The Northwest Territories are reporting zero new vaccinations administered for a total of 19,775 doses given. The territory has administered doses at a rate of 438.285 per 1,000. There were zero new vaccines delivered to the Northwest Territories for a total of 19,100 doses delivered so far. The territory has received enough of the vaccine to give 42 per cent of its population a single dose. The territory has used 103.5 per cent of its available vaccine supply.

Nunavut is reporting 5,327 new vaccinations administered for a total of 13,393 doses given. The territory has administered doses at a rate of 345.84 per 1,000. There were zero new vaccines delivered to Nunavut for a total of 23,900 doses delivered so far. The territory has received enough of the vaccine to give 62 per cent of its population a single dose. The territory has used 56.04 per cent of its available vaccine supply.

*Notes on data: The figures are compiled by the COVID-19 Open Data Working Group based on the latest publicly available data and are subject to change. Note that some provinces report weekly, while others report same-day or figures from the previous day. Vaccine doses administered is not equivalent to the number of people inoculated as the approved vaccines require two doses per person. The vaccines are currently not being administered to children under 18 and those with certain health conditions. In some cases the number of doses administered may appear to exceed the number of doses distributed as some provinces have been drawing extra doses per vial.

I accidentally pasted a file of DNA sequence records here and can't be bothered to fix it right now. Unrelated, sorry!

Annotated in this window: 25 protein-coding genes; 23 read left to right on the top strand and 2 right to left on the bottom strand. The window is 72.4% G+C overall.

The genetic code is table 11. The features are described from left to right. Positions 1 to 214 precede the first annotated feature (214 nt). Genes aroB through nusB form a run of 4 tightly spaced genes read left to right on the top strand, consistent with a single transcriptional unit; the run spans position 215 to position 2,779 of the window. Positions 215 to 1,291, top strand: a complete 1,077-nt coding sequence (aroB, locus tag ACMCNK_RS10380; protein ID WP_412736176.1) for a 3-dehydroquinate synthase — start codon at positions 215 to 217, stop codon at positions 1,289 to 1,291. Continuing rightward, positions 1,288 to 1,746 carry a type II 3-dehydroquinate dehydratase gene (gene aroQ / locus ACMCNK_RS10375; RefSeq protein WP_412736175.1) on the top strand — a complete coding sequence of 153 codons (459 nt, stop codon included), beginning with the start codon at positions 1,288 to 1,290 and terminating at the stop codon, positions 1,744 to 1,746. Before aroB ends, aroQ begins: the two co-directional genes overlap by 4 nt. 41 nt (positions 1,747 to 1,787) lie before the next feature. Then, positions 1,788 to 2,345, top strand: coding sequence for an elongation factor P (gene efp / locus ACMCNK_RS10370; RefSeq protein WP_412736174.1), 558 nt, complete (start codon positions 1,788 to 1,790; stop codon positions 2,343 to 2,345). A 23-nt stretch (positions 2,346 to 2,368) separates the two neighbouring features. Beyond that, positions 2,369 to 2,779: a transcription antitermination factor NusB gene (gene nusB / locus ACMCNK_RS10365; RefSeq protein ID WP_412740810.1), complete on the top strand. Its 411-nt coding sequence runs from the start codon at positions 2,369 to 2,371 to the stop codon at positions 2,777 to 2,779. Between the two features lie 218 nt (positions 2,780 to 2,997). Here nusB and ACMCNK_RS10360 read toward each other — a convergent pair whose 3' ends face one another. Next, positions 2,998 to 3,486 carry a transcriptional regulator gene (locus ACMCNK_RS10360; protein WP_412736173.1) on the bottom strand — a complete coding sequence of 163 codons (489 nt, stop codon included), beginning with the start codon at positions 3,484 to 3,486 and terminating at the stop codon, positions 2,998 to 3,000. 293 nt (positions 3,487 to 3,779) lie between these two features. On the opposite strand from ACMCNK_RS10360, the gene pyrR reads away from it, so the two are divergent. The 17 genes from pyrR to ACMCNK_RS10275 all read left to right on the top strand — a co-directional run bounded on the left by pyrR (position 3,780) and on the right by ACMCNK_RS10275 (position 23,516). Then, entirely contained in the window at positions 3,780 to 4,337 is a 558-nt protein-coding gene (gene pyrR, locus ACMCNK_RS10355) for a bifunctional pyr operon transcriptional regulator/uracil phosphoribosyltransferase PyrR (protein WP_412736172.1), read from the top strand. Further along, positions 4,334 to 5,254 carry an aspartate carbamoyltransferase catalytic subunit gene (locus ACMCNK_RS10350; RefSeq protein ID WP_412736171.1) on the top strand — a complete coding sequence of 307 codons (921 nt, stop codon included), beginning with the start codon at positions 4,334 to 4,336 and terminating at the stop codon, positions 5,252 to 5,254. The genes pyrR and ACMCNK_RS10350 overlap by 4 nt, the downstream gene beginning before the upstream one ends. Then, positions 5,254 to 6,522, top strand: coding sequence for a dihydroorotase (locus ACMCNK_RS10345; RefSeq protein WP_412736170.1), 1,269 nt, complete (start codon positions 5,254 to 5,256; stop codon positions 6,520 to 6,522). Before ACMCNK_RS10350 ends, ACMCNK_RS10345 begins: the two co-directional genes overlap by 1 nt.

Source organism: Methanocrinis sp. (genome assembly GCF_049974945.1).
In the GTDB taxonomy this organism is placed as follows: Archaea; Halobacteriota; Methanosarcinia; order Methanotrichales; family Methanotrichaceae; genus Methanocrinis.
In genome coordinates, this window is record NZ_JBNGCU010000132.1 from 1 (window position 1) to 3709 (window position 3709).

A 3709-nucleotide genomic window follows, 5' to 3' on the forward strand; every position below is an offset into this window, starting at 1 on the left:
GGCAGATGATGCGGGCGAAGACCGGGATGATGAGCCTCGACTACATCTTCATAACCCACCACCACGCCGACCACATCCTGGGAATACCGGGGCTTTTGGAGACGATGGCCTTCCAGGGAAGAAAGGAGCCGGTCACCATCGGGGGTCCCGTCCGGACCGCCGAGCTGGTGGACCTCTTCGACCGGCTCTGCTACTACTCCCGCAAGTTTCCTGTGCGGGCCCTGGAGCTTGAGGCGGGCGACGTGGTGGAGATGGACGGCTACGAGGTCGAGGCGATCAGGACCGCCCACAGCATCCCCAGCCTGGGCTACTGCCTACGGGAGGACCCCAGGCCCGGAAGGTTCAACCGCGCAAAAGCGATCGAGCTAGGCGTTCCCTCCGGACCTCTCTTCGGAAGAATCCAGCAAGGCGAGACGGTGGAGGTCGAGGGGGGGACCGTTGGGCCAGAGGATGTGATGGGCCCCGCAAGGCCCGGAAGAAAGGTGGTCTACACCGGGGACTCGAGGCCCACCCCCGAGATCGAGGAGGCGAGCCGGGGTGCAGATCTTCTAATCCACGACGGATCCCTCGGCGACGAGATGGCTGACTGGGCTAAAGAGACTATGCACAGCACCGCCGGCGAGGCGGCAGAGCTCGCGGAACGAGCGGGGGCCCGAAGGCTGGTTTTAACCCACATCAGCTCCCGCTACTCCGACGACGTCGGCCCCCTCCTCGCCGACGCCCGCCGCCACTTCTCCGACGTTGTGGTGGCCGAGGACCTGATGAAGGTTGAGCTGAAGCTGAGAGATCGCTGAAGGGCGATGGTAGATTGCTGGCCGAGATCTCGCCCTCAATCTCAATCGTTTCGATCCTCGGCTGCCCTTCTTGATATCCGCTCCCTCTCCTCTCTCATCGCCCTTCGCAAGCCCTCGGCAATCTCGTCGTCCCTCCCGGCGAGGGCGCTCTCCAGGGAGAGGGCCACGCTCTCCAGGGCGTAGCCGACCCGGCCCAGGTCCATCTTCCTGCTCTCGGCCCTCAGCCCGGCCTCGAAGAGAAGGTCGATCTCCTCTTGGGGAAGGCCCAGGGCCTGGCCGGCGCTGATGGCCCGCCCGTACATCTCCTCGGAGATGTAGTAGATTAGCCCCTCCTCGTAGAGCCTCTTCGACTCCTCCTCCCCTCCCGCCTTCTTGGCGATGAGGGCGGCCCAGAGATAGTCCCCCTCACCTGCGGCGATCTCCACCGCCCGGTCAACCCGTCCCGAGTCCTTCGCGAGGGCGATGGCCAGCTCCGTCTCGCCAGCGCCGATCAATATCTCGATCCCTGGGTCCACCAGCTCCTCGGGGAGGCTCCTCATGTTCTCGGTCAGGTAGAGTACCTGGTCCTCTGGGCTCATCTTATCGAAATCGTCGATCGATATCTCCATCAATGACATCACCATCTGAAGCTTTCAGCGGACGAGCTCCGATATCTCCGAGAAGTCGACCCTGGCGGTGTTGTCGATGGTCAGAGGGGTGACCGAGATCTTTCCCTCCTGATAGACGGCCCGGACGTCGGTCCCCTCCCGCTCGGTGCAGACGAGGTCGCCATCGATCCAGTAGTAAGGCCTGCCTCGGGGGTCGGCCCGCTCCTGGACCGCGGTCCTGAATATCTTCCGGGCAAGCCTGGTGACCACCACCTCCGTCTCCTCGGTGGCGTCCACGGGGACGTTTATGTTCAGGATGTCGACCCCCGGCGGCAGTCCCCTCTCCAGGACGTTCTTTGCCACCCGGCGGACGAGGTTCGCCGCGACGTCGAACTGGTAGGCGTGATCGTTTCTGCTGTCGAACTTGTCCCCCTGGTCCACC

This report was automatically generated by The Canadian Press Digital Data Desk and was first published March 4, 2021.

The Canadian Press

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Federal panel recommends 4-month gap between COVID vaccine doses due to limited supply – Terrace Standard – Terrace Standard

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The National Advisory Committee on Immunization (NACI) is supporting B.C.’s decision to delay the second doses of COVID-19 vaccines by up to four months.

“NACI recommends that in the context of limited COVID-19 vaccine supply jurisdictions should maximize the number of individuals benefiting from the first dose of vaccine by extending the second dose of COVID-19 vaccine up to four months after the first,” the committee said in a decision published Wednesday (March 3).

The recommendation applies to all COVID-19 vaccines currently approved in Canada; Pfizer-BioNTech, Moderna and the newly approved AstroZeneca vaccine.

B.C. announced the decision to delay the second booster shot for four months on Monday, which health officials said could mean that all adults in the province could have their first dose by July.

READ MORE: Most B.C. adults could get their first COVID vaccine shot by July: health officials